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The prince dressed in yellow stepped out of the dimly-lit room and into the light. Below him, a sea of people, a wall of noise.
Every great fairytale needs to have a fitting ending, and this could certainly be considered one. On Wednesday things became very real as Jonas Vingegaard returned to the very place where it all started exactly four weeks ago. He came home to a jubilant and ecstatic Copenhagen crowd after his tour de force at the Tour de France.
Denmark is a small country; it doesn’t often host big sporting events. Until a few years ago, it didn’t win a lot of bike races, either. Now, the very same year the Tour starts in Denmark, there is a first Danish champion since the controversial victory of Bjarne Riis in 1996.
Unlike Riis, Vingegaard would step out onto the balcony of Copenhagen’s City Hall. This is a place very few people will ever set foot. Balcony celebrations are traditionally reserved for the monarchy in Denmark. Only with the most monumental of athletic achievements do you attain this near-royal status and the honor of stepping out of the chambers of the City Hall and into the gaze of the crowds on Rådhuspladsen below.
It last happened in 1992 when Denmark won the European Cup in football – a different time and a different generation. On Wednesday, Vingegaard stepped onto the balcony to be crowned Denmark’s new sporting icon.
That this balcony isn’t for everybody was underlined by Mads Pedersen’s remark to the media, when he arrived at City Hall earlier in the day: “It wasn’t good enough becoming World Champion [to be able to go out there – ed.], so thank you to Jonas,” he said with his trademark tongue-in-cheek humor. Later in the day, he would join Vingegaard on the balcony overlooking the packed square.
The main character was the last one to arrive after four of the other Danish Tour de France representatives – Michael Mørkøv, Chris Juul Jensen, Kasper Asgreen and Pedersen – had made their entrances. Flown in from the Netherlands this morning in a private jet escorted by fighter planes from the Danish military, the modest young man from Glyngøre could probably sense that something about the world’s perception of him had changed this summer.
As he crossed into Danish airspace, thousands of people started to gather in front of City Hall to reenact the ritual some of them had only heard about through parents and grandparents who were there in 1992.
Whether Vingegaard knew what was about to hit him or not, he got a better and better sense of it. Moments after touching down on Danish soil, he would be driven in an Audi Cabriolet from the airport to City Hall.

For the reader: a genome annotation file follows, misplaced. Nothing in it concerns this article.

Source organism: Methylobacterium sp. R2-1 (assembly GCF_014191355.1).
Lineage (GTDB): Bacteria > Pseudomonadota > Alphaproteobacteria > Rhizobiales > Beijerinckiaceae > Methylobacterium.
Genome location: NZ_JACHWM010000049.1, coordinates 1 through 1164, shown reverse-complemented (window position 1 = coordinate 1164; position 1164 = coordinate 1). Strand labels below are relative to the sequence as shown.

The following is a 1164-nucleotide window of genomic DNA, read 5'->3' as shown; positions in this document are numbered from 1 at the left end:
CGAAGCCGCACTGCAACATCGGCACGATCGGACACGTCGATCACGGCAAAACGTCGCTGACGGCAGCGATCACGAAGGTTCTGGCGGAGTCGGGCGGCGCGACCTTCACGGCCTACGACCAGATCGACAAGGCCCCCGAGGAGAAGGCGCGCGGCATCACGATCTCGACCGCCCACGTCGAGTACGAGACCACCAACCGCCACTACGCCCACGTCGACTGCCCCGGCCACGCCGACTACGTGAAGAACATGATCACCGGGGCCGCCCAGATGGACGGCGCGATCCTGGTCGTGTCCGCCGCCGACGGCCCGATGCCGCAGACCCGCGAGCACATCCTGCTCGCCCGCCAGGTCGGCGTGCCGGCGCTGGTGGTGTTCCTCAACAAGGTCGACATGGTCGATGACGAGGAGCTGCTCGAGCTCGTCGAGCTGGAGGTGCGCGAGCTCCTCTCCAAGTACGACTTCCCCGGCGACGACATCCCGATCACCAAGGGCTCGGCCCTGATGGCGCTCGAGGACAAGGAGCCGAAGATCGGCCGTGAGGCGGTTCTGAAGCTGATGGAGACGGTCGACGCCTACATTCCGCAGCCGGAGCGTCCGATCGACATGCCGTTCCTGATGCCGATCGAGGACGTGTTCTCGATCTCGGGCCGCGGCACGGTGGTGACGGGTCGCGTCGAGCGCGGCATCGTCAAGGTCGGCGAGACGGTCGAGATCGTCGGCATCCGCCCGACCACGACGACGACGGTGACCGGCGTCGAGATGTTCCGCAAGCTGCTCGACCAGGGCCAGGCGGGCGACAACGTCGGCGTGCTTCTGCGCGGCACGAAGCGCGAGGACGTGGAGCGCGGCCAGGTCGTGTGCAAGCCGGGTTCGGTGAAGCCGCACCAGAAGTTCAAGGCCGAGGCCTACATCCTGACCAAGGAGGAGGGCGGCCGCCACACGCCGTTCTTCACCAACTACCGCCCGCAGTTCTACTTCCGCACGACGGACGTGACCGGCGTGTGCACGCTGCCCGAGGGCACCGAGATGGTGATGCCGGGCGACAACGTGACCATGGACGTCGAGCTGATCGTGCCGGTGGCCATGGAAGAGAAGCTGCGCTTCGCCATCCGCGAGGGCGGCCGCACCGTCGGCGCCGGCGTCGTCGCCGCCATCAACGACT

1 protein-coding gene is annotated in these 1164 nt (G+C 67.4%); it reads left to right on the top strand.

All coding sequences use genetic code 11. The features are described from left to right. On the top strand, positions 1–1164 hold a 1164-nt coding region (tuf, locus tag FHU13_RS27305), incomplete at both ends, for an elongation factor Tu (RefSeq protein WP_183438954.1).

Along the roads of Copenhagen, people had gathered in droves, and in the car, it was a relaxed Vingegaard who was now free from the worries of the COVID-ridden Tour, waving and high-fiving the fans to such an extent that he later jokingly stated that his arm was more sore today than after the cobbled stage 5 to Arenberg.
Having passed through a crowded city that was dressed in yellow for the occasion, he would arrive at a packed Rådhuspladsen, where the crowds exceeded tens of thousands. Standing up in the open Audi, the tiny climber hardly even rose above the crowd, but despite his tiny physical presence, the reaction to his long-awaited arrival was massive.
Here he was. Four weeks after finishing seventh in the opening time trial, Vingegaard would return down the very same boulevard where he lost eight seconds to Tadej Pogačar in the first of many dramatic exchanges. As with any good fairytale, he had started at home in Denmark, continued his adventure in far-away France, only to return home, triumphant.
That this was real life, though, was underlined by the obligatory speeches at the reception at City Hall, which could drain the enthusiasm from the most jubilant of occasions. His daughter Frida even had to surrender at this point and take a nap while politicians and the like paid tribute to Vingegaard in the banquet hall. His family would remain by his side throughout the day.
The man himself would also give a short speech to the room and the cameras, stating his gratitude to the cycling club in his native region of Thy where “it all began many years ago”. The words “Det er unbelievable” (“It’s incredible”) found their way into his speech several times, as they had done throughout the Tour de France.
With the speeches done, the moment came for which everyone in the square below had been waiting. Vingegaard stepped onto the balcony to an endless sea of roaring people.
Once wasn’t enough, as a visibly moved Vingegaard took several turns on the balcony – first alone, then with his fellow Tour de France Danes and, finally, with his partner and daughter. Standing there in his yellow jersey, the crowd gave the loudest roar of them all as a final send-off to their new icon.
Vingegaard is not a superhero. He’s a quiet, modest, family man – and maybe not the greatest with words – but he’s probably the best bike rider Denmark has ever seen, and one of its greatest athletes too. He’s royalty now.